Nearly one year after Doris Day’s death, her fans made sure she’ll never be forgotten, gobbling up items owned by the Hollywood legend, singer, and animal rights activist. In a weekend estate auction hosted by Julien’s, fans of “America’s Sweetheart” placed online bids for more than 1100 items from her residence in Carmel-by-the-Sea, California, known as “Overlook.”
Day died of complications from pneumonia on May 13, 2019. Day would have celebrated her 98th birthday on April 3.
Julien’s said that the auction generated more than $3 million, far exceeding presale estimates of $300,000–$600,000. All proceeds benefit the Doris Day Animal Foundation (www.ddaf.org).
Topping the list of items sold was Day’s 1930 Ford Model A, which she owned for more than 35 years and was frequently seen driving around Carmel. The rumble-seat roadster, which Day nicknamed “Buttercup,” sold for $96,000, more than nine times its estimate of $10,000.
The car was a gift from a fan and Day had it restored in the early 1980s. It is powered by a 40-horsepower L-head 200.5-cubic-inch four-cylinder engine, mated to an unsynchronized three-speed manual transmission. Among the Model A’s features are dual running boards, front and rear bumper guards, side and review mirrors, rumble seat, mounted spare tire, wire wheels, and four-wheel mechanical drum brakes. The odometer reads 35,142 miles.
Included is Day’s personalized license plate “1 Bixby,” a reference to her nickname, “Clara Bixby,” given to her by good friend Billy De Wolfe decades before. It also has written starting and shut-off instructions taped to the dash.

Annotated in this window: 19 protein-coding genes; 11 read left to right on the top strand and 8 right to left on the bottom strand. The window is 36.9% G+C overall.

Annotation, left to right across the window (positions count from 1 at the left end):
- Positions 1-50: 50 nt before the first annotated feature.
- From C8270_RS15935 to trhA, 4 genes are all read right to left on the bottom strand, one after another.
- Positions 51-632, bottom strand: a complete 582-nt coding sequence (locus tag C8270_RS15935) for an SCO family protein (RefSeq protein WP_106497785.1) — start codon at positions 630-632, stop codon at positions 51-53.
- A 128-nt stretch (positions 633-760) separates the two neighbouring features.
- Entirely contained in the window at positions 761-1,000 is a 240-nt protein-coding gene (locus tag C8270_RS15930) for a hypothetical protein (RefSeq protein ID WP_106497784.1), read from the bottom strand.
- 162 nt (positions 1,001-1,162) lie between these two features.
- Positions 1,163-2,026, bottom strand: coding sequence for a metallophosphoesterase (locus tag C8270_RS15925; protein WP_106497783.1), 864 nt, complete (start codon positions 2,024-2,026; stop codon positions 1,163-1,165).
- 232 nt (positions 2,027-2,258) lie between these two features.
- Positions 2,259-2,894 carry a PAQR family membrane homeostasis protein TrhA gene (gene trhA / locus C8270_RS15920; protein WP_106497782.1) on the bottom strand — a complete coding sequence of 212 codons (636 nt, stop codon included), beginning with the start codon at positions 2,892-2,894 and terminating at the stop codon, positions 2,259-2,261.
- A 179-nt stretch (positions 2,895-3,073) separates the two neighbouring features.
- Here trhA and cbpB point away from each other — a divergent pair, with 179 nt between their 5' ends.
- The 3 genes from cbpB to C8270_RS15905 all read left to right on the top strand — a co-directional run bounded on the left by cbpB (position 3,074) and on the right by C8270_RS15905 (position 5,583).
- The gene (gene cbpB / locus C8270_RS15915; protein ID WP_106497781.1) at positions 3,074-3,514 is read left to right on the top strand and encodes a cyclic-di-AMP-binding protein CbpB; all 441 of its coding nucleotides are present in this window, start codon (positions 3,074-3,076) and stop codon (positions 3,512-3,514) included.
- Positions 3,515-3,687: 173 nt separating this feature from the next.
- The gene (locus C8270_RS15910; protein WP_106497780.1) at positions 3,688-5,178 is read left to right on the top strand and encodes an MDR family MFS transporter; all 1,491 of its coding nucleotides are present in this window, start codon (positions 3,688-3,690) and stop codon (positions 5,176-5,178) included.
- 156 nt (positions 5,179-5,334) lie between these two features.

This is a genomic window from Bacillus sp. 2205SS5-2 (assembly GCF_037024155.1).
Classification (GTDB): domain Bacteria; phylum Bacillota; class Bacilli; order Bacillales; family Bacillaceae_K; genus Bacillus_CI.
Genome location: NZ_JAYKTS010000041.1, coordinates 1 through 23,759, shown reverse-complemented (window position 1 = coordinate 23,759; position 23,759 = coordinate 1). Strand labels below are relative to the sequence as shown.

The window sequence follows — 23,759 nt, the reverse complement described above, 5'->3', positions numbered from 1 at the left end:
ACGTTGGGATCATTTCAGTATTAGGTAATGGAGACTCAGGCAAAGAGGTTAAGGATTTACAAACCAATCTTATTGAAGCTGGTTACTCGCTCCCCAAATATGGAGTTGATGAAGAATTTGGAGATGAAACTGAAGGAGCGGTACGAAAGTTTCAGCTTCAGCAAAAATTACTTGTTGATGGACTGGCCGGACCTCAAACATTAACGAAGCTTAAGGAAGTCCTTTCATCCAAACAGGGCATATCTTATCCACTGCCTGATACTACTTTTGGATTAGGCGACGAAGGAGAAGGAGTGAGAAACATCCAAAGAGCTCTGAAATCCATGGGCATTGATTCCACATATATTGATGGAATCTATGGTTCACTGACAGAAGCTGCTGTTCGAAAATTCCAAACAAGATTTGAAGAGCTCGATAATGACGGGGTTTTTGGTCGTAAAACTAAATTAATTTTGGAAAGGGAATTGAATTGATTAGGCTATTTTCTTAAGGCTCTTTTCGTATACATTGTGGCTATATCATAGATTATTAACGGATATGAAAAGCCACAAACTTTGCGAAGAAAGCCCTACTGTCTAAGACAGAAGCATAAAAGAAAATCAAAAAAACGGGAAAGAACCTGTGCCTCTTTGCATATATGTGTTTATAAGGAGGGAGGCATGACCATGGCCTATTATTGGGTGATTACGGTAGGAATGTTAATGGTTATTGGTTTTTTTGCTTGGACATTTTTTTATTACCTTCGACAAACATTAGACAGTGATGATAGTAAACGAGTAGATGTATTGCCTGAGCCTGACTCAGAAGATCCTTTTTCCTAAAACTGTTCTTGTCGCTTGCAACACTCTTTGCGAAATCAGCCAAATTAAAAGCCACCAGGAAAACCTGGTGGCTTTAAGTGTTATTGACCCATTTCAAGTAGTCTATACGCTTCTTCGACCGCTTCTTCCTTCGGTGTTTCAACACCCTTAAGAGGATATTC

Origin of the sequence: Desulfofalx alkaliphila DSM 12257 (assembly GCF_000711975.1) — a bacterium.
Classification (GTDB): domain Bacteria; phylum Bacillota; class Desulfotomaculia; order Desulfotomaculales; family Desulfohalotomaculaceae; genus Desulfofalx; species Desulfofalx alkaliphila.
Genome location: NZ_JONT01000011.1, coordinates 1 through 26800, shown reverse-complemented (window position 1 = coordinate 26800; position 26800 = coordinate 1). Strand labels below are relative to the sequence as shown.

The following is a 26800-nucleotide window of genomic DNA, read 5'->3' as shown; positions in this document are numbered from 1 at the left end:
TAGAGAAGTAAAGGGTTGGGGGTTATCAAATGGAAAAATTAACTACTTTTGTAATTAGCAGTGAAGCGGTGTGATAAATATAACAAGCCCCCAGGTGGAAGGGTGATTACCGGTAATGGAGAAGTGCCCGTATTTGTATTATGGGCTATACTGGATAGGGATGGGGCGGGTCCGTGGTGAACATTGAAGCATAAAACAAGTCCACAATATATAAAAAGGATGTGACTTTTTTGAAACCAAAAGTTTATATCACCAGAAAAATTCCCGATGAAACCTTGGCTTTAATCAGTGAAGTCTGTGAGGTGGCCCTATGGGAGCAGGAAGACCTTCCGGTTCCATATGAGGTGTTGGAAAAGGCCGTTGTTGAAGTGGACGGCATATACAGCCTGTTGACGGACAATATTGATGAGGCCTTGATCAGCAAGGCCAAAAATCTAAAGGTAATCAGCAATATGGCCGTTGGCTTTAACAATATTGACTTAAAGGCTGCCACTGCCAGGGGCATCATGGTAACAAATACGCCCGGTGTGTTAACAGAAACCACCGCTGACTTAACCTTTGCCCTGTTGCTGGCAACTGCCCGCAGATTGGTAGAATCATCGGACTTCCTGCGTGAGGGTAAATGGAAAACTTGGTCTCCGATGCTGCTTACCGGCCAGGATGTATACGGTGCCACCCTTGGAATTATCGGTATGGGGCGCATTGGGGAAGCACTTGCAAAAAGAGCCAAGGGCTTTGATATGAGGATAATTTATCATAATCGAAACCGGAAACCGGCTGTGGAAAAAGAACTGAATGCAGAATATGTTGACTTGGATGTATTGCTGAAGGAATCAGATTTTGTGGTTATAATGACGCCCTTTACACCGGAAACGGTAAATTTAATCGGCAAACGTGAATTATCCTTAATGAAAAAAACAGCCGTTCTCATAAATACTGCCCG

Day used the Model A on her 1985–86 cable-television talk show, Best Friends, often taking her guests for a spin. That included Rock Hudson, who publicly revealed the toll that AIDS was taking on his body. Hudson died on October 2, 1985. “He was very sick,” Day said later. “But I just brushed that off, and I came out and put my arms around him and said, ‘Am I glad to see you.’”
Day’s best-known films are those in which she co-starred with Hudson, chief among them 1959’s Pillow Talk, for which she was nominated for the Academy Award for Best Actress.
The second-highest item sold at the weekend auction was also a vehicle, Day’s 2002 Cadillac Escalade, which went for $28,800.
Other highlights include Day’s three Golden Globe Awards, one for “World Film Favorite Actress,” presented to her in 1962 ($25,600), as well as in 1957 ($16,000) and 1959 ($22,400). Also a Columbia Records Gold Record Award for Whatever Will Be, Will Be (Que Sera, Sera) from 1956 ($15,625) and a Columbia Records Gold Record Award for the song, Secret Love ($16,000). The “Overlook” sign from her home in Carmel went for $16,000.
Julien’s, in response to the current COVID-19 pandemic, shifted from the previously announced public live event to a live online auction, with auctioneers conducting the sale in streaming video in front of a global audience of registered bidders and fans.